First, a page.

A stock split, which would simply divide each existing share in half (or into some other set fraction) is seen as potentially making the shares seem more affordable or simply dispel irrational feelings that the current share price is "too high."

Apple last issued a 2 for 1 share split on February 28, 2005; it announced similar splits in the summer of 2000 and the summer of 1987.

At last year's shareholder meeting, members of Apple's executive team said they had discussed a stock split along with dividend plans and a share buyback program. The company subsequently announced a 4 year dividend and buyback plan, but did not announce any plans to split shares.

Chief executive Tim Cook noted that one downside to splitting shares is that it could increase fees paid by some parties to execute trades. Overall, however, any effects would largely be symbolic rather than having any real impact on the value of Apple's shares.

At the same time, the idea promoting a share split is that it would induce a new wave of buyers, hopefully propelling the share price upward. After hitting highs above $700 last fall, Apple's shares have tumbled down into the low end of the $400 range, essentially vaporizing all the gains Apple earned since late 2011.

This occured despite 2012 being the company's most productive and profitable year, generating record new revenues and earnings. Apple now takes in the most profits of any personal computer maker, earns the vast majority of the profits of the entire mobile industry, and accounted for the largest segment (one fifth) of consumer electronics in the US.
post #2 of 70

Whew...what is his trip? He should be investigated by the SEC...

post #3 of 70
Let the anti-Wall Street whining begin. It's all a game folks, either learn to play or get played. Your choice. It has nothing to do with Apple or any other specific company.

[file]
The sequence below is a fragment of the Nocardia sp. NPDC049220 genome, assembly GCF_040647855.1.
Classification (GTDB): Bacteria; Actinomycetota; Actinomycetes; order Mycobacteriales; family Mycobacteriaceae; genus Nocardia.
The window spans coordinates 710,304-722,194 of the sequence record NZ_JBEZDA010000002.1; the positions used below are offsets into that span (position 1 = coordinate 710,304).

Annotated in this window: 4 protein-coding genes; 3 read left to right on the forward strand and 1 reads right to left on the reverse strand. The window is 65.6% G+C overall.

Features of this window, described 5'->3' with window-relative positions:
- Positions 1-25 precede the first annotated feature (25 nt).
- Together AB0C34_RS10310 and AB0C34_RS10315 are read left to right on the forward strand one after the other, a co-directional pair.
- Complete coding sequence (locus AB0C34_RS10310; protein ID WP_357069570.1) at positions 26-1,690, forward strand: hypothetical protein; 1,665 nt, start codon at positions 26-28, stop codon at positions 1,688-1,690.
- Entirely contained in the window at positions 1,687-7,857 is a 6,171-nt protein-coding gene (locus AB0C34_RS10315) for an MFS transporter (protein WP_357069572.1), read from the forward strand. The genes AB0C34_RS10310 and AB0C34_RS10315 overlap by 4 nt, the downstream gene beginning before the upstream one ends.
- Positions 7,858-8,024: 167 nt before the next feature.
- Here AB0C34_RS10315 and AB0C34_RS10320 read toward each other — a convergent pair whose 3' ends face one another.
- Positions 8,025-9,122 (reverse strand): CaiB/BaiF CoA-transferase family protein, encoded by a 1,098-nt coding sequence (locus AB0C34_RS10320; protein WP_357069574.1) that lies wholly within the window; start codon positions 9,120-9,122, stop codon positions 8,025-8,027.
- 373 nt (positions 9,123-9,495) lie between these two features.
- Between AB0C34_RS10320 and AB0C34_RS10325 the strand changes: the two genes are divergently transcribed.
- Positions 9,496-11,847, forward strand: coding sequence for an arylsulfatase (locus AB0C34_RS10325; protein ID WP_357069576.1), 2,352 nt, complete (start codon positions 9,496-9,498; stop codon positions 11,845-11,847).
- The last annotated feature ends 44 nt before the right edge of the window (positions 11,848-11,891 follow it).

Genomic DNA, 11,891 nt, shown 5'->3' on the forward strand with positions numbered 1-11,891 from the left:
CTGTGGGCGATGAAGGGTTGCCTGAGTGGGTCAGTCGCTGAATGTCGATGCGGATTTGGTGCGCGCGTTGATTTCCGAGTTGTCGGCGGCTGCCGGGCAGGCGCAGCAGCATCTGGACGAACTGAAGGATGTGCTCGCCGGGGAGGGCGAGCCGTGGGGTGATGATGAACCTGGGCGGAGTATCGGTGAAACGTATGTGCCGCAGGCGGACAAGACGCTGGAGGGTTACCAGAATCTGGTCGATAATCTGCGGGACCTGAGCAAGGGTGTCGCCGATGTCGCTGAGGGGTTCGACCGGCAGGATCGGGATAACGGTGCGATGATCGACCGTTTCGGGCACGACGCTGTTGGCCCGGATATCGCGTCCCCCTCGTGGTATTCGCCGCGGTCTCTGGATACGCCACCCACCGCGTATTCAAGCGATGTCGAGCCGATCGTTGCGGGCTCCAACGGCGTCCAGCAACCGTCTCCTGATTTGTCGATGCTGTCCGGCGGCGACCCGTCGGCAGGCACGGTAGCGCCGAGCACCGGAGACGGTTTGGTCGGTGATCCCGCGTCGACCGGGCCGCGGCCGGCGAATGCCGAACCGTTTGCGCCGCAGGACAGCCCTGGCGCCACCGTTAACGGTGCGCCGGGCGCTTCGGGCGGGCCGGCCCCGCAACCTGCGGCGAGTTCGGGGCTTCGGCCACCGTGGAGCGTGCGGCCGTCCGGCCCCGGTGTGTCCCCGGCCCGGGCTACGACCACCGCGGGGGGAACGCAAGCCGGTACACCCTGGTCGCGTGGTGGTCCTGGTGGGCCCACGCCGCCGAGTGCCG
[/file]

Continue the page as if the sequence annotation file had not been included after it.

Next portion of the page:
post #4 of 70
Doesn't really pay to invest in the share market for the average investor, does it?
post #5 of 70
This is why the world is in such a mess. All the blatant false information and stock market manipulation. Is lying and cheating the only way people can succeed? The reason Apple keeps its money is so it doesn't have to rely on the idiots in the stock market causing it to go bankrupt. I'd empty the prisons on murderers and put in people like Cramer and Kass. Their actions affect more people in a negative manner than murders and common thieves do.
post #6 of 70

DIsgusting. And scum like this guy won't see a shred of accountability for their dishonest, damaging actions. It's only everyone else that gets fucked. 

post #7 of 70
Quote:
Originally Posted by tfun50 View Post

...what is his trip?

 

He is a professional lying scumbag. No ethics, no remorse.

post #8 of 70
Citing unnamed sources with limited but direct knowledge of a rumoured device - Comedy Insider (Feb 2014)
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Citing unnamed sources with limited but direct knowledge of a rumoured device - Comedy Insider (Feb 2014)
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post #9 of 70
@msuberly,